CerTest SARS-CoV-2 + Flu A one step combo card test is a coloured chromatographic immunoassay for the simultaneous qualitative detection of nucleoprotein antigen of SARS-CoV-2 and Influenza type A from nasopharyngeal swab samples from patients suspected of COVID-19 infection and/or Influenza A infection.
CerTest SARS-CoV-2 + Flu A combo card test offers a simple and highly sensitive screening assay as aid in the diagnosis of SARS-CoV-2 and/or Influenza type A infection.
An unseen pneumonia spread swiftly in Wuhan, China, in December 2019. Scientists sequenced and recognized a novel β-coronavirus.
The disease, caused by the Severe Acute Respiratory Syndrome Corona Virus 2 (SARS-CoV-2), is called as Coronavirus disease 2019 (COVID-19).
Coronaviruses (CoVs) are RNA, enveloped viruses, with a large genome (29.9 kb), amongst which β-CoVs and α-CoVs can infect mammals. Viruses belonging to the Coronaviridae family have the most abundant membrane protein (M) among other proteins, i.e. spike glycoprotein (S), nucleocapsid protein (N) and an envelope protein (E). Spike glycoprotein (S) is one of the targets of T cell response in the immune system. The S protein also promotes the binding of the virus envelope to the ACE2 receptor and the entry of the virus into the cell target. ACE2 receptors are present in cells of the arteries, veins, smooth muscles, small intestine, alveoli of the lungs, hair follicles, cardiac myofibroblasts, skin, brain, and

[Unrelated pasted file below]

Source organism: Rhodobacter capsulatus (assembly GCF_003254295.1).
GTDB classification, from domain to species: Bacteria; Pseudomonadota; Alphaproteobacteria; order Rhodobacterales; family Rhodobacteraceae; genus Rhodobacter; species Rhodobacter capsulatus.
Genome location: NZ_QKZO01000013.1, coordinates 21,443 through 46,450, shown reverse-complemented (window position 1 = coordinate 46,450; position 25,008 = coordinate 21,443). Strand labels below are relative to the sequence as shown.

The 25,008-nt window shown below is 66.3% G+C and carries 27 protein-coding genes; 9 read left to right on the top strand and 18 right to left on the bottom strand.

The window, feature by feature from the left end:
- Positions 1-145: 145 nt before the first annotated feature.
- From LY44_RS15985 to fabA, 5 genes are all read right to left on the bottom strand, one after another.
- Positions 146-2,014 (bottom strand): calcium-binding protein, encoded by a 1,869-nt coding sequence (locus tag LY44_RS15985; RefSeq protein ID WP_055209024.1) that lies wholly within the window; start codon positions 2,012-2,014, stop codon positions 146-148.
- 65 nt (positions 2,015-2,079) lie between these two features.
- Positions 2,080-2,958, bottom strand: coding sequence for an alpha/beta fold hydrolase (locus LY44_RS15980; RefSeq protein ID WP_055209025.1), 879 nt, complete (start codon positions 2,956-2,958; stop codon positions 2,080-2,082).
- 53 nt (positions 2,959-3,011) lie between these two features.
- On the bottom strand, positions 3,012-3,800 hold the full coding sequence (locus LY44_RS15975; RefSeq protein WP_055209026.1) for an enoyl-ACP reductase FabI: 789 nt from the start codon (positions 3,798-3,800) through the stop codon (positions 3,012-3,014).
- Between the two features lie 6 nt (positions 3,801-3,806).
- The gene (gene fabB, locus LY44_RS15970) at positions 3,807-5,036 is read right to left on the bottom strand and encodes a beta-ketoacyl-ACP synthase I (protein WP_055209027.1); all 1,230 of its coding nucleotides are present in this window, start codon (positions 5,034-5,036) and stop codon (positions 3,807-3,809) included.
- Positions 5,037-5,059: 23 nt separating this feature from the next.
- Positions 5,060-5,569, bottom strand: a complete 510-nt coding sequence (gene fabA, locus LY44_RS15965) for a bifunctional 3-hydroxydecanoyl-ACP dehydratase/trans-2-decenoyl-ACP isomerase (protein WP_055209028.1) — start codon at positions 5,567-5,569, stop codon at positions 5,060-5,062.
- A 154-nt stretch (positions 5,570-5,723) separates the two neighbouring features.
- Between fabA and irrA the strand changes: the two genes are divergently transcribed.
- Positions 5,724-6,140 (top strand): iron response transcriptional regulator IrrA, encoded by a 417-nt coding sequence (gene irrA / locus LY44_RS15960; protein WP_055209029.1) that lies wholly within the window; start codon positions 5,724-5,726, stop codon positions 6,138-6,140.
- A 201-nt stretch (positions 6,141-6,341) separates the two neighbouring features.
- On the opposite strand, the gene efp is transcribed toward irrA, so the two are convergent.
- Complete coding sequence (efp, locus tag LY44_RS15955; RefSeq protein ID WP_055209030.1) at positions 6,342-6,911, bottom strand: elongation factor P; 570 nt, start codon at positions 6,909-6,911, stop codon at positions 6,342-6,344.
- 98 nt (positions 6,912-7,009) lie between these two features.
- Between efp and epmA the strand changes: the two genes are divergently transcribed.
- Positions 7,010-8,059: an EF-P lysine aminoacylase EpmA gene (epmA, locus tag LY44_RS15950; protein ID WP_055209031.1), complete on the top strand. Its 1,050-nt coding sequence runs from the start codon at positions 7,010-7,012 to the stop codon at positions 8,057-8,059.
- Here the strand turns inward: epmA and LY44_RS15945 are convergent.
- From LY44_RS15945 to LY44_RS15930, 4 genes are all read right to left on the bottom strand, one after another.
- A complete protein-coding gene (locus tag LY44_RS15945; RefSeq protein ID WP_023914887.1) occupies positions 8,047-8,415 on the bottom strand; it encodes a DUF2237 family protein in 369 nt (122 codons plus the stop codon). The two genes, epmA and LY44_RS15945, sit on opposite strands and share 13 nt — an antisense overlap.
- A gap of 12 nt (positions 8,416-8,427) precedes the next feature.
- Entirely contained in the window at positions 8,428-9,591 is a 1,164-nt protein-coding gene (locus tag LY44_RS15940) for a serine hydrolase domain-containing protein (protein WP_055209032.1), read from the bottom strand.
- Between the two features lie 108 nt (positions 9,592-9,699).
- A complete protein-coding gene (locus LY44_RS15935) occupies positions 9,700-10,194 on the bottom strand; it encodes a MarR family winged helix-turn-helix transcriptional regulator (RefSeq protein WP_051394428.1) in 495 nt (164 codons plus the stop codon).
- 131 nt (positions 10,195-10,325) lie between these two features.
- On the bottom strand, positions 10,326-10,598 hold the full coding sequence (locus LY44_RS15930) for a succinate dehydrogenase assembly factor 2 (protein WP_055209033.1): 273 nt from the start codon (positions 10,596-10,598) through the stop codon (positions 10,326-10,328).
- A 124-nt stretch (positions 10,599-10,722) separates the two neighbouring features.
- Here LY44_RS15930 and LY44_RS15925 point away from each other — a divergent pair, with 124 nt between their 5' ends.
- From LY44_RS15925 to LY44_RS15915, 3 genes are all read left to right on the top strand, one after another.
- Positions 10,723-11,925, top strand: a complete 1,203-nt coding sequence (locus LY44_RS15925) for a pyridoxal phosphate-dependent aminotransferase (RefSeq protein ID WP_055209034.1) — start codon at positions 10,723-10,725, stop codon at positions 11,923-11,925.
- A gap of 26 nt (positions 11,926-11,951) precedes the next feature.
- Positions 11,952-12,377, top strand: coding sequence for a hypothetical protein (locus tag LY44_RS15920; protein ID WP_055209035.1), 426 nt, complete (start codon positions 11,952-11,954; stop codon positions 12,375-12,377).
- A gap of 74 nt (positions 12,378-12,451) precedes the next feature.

kidney, thus SARS-CoV-2 could potentially infect these tissues.
Clinical forms of this disease comprise from mild to very severe symptoms: pneumonia, fever and respiratory symptoms are the most frequents. Other symptoms of the viral infection include a sore throat, aches, pains, and shortness of breath. In some cases, runny nose, nausea, and diarrhea also occur.
The outbreak of newly discovered coronavirus begins mainly via discharge from the nose or droplets of saliva, once an infected individual sneezes or coughs, and the estimated time for incubation is within 2 weeks. Due to the high infectious rate of SARS-CoV-2, detection of asymptomatic positive patients is probably one of the key points to controlling the outbreak.
Influenza is caused by a virus that attacks mainly the upper respiratory tract – the nose, throat and bronchi and rarely also the lungs. The infection usually lasts for about a week. It is characterized by sudden onset of high fever, myalgia, headache and severe malaise, nonproductive cough, sore throat, and rhinitis. Most people recover within one to two weeks without requiring any medical treatment. In the very young, the elderly and people suffering from medical conditions such as lung diseases, diabetes, cancer, kidney or heart problems, Influenza poses a serious risk. In these people, the infection may lead to severe complications of underlying diseases, pneumonia and death.
The currently circulating influenza viruses that cause human disease are divided into two groups: A and B. Influenza A has 3 subtypes which are important for humans: A (H3N2), A (H1N1) and A (H5N1), of which the former is currently associated with most deaths. Influenza viruses are defined by 2 different protein components, known as antigens, on the surface of the virus. They are spike-like features called haemagglutinin (H) and neuraminidase (N) components.